Three days later, the attendees submitted their presentation feedback report unanimously agreeing that it was the most informative presentation they had ever had, but the presenter herself was a bit “lackluster.”
She re-emerged two weeks later, still no head, swimming in the canal, splashing and bubbling about. She paddled through me as I melted into the Spree.
Hey Everybody! If you got some time and an open mind, check it out! This is my third ever podcast session, so I truly hope you enjoy the listen.
Colour is a powerful yet often overlooked force. In our hyperactive age, it’s easy to forget that colours have long solidified allegiance, status, brands, and tradition. Is it time to reconsider this everyday phenomenon? How, for example, might colour affect someone who is colorblind? What might skin tone indicate in a future society where whites are no longer the majority? And are we exploiting colour to toxic levels? Welcome to the Wicked Podcast, where imagination unfurls! PLUS: Following the outro music, hear a poem from our special guest, Nia Calloway — winner of April’s Wicked Poetry Slam also themed Colours.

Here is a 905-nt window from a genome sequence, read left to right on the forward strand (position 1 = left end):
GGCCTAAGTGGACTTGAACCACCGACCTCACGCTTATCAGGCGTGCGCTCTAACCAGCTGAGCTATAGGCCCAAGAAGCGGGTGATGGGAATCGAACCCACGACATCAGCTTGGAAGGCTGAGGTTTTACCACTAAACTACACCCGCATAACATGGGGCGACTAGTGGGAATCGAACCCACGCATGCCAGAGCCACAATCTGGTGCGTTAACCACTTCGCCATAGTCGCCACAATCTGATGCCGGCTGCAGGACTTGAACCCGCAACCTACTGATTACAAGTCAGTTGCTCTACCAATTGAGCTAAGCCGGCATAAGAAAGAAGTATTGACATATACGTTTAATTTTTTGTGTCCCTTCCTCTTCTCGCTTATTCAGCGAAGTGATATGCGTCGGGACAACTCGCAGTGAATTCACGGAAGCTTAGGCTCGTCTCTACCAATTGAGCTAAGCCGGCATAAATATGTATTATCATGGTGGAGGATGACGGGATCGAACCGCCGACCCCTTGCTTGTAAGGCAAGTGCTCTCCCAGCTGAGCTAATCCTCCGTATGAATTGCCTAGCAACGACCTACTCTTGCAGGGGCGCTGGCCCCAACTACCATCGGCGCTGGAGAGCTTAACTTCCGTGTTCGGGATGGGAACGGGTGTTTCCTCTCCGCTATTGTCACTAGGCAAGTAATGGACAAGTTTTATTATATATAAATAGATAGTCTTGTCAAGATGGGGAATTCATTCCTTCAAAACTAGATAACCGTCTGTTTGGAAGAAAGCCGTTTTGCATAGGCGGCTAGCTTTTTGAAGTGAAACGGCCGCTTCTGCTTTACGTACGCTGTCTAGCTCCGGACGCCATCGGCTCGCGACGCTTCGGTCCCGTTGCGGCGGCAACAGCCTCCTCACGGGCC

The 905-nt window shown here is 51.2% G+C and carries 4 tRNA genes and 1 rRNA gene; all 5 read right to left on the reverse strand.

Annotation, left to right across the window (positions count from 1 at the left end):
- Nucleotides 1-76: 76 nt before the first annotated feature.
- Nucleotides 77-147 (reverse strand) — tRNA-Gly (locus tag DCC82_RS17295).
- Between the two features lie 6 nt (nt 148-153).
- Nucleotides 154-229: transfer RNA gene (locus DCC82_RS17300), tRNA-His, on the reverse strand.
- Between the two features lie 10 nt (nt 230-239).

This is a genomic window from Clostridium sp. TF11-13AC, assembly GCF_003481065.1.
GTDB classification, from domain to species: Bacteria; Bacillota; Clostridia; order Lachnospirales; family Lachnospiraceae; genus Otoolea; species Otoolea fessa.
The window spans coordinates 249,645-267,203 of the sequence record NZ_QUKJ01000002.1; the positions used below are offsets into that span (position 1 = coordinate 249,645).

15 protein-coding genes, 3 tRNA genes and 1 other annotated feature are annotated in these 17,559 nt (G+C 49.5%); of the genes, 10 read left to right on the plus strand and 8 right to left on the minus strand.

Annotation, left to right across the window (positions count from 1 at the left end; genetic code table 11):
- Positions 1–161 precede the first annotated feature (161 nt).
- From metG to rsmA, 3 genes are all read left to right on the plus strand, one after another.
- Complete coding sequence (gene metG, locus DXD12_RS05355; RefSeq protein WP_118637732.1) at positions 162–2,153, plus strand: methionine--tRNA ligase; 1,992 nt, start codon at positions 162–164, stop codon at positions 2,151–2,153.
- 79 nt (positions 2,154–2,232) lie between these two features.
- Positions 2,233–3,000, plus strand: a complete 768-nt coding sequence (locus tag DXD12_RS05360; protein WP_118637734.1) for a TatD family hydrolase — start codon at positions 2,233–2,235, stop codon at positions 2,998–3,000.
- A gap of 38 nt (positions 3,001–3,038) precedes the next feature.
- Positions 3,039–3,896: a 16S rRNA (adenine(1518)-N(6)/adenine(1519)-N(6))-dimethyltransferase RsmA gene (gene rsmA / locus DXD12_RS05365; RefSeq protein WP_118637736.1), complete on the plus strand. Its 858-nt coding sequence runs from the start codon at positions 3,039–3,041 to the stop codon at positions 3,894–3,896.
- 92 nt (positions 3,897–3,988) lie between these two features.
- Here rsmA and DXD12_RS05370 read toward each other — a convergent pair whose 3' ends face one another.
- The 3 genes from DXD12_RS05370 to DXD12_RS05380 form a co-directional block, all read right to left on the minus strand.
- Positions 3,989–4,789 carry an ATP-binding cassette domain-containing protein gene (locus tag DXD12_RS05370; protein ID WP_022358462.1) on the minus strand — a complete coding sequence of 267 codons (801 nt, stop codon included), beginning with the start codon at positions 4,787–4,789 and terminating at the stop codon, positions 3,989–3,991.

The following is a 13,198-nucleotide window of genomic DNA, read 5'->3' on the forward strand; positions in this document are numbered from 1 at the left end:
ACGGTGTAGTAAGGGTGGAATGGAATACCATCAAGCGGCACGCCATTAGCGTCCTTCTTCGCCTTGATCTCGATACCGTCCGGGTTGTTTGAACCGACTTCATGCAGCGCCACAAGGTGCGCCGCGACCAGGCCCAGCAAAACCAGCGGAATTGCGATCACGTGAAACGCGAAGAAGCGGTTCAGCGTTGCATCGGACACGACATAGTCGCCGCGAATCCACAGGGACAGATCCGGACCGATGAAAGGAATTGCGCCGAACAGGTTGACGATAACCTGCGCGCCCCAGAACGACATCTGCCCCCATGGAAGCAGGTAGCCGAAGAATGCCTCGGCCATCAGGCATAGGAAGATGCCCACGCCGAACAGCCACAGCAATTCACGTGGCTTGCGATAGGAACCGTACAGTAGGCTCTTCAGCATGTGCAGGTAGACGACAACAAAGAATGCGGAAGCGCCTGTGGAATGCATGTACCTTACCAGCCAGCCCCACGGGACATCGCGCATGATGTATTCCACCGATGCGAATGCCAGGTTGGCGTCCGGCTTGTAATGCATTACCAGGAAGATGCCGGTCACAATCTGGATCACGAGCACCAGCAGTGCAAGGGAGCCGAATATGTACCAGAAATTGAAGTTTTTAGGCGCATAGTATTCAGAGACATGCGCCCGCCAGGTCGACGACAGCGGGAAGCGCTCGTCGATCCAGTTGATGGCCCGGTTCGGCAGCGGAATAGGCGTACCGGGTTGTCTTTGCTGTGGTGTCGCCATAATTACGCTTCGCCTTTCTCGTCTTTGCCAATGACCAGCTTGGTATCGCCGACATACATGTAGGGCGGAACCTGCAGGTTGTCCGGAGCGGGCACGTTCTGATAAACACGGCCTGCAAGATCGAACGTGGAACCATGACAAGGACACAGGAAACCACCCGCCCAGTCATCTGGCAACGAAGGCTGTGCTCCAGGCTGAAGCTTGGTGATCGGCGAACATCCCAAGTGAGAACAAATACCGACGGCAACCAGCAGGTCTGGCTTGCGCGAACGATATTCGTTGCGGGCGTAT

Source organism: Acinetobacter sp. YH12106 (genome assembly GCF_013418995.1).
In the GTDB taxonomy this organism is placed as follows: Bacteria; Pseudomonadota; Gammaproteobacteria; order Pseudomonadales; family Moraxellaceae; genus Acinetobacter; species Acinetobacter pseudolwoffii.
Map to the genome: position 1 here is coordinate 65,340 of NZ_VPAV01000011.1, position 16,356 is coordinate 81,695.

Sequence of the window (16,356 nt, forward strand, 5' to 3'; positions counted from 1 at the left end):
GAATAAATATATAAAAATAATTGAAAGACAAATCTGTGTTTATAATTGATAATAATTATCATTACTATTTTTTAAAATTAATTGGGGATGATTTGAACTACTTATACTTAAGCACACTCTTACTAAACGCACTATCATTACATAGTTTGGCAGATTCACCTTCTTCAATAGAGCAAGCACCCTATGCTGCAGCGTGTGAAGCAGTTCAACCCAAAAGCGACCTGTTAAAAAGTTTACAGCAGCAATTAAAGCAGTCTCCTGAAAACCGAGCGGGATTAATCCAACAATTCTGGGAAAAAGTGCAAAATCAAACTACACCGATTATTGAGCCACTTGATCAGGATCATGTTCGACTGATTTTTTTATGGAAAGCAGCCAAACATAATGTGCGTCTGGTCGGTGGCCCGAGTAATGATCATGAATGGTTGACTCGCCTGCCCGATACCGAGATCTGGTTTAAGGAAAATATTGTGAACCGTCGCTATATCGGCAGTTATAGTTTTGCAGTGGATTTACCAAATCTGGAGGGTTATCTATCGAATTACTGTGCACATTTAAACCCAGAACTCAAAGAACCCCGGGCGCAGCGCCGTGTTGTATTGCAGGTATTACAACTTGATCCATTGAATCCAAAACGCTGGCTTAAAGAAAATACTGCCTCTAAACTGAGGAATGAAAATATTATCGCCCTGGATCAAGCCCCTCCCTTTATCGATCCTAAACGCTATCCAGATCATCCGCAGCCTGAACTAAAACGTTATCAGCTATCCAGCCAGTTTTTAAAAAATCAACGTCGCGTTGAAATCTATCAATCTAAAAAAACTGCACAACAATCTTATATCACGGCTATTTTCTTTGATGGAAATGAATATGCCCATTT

My cat turned into a person this morning.
Going about doing her normal daily routines.
I watched a person shit in a box in front of me.
Eat from the floor. Sunbathe nude. Then turn back into my cat.
It was never going to happen. It was never supposed to happen, but his eyes opened. The heart monitor flatlined as he unplugged himself. Legs weak from dystrophy, they bowed beneath the weight of him. He toppled into a wheelchair reacclimating himself to being alive again.
Where was it coming from? The window was left open and the song was falling from the sky.
The hospital was hollow and the note drops echoed loudly on the roof. He climbed steps his muscles having forgotten how to do so. Forwards and upwards. Pushing the emergency bar to the roof, he was greeted by the the coarse morning air, and there she was, almost translucent. Hospital gown blowing in the moonlight, pale and thin, the waning moon radiated through her.
Stumbling forward behind his words, “I’ve been asleep.”
She turned around, eyes pressed deep into her skull, hollow cheeks, and skin wrapped tight over degenerating muscles. She looked into his eyes, “I refuse to die from this disease.”